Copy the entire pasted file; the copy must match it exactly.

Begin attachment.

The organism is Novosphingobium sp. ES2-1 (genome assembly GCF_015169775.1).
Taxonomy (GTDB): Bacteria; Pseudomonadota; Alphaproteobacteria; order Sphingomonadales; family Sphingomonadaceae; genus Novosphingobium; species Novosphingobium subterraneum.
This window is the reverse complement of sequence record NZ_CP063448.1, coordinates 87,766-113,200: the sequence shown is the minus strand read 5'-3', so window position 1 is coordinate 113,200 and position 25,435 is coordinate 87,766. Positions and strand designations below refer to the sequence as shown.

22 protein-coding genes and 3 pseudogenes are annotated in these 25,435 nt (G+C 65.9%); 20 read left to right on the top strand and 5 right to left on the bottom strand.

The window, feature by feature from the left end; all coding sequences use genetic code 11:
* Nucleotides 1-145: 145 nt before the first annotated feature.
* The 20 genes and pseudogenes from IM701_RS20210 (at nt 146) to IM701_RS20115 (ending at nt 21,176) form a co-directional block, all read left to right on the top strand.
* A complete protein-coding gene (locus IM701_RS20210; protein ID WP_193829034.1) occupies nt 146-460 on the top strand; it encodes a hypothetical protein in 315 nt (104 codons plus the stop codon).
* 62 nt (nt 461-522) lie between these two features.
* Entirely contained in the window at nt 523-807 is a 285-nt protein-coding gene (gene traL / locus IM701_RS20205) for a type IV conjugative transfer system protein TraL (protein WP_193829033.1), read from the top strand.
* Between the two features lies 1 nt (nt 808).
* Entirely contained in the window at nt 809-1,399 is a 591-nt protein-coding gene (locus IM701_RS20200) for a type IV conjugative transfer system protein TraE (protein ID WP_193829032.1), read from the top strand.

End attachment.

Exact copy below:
The organism is Novosphingobium sp. ES2-1 (genome assembly GCF_015169775.1).
Taxonomy (GTDB): Bacteria; Pseudomonadota; Alphaproteobacteria; order Sphingomonadales; family Sphingomonadaceae; genus Novosphingobium; species Novosphingobium subterraneum.
This window is the reverse complement of sequence record NZ_CP063448.1, coordinates 87,766-113,200: the sequence shown is the minus strand read 5'-3', so window position 1 is coordinate 113,200 and position 25,435 is coordinate 87,766. Positions and strand designations below refer to the sequence as shown.

22 protein-coding genes and 3 pseudogenes are annotated in these 25,435 nt (G+C 65.9%); 20 read left to right on the top strand and 5 right to left on the bottom strand.

The window, feature by feature from the left end; all coding sequences use genetic code 11:
* Nucleotides 1-145: 145 nt before the first annotated feature.
* The 20 genes and pseudogenes from IM701_RS20210 (at nt 146) to IM701_RS20115 (ending at nt 21,176) form a co-directional block, all read left to right on the top strand.
* A complete protein-coding gene (locus IM701_RS20210; protein ID WP_193829034.1) occupies nt 146-460 on the top strand; it encodes a hypothetical protein in 315 nt (104 codons plus the stop codon).
* 62 nt (nt 461-522) lie between these two features.
* Entirely contained in the window at nt 523-807 is a 285-nt protein-coding gene (gene traL / locus IM701_RS20205) for a type IV conjugative transfer system protein TraL (protein WP_193829033.1), read from the top strand.
* Between the two features lies 1 nt (nt 808).
* Entirely contained in the window at nt 809-1,399 is a 591-nt protein-coding gene (locus IM701_RS20200) for a type IV conjugative transfer system protein TraE (protein ID WP_193829032.1), read from the top strand.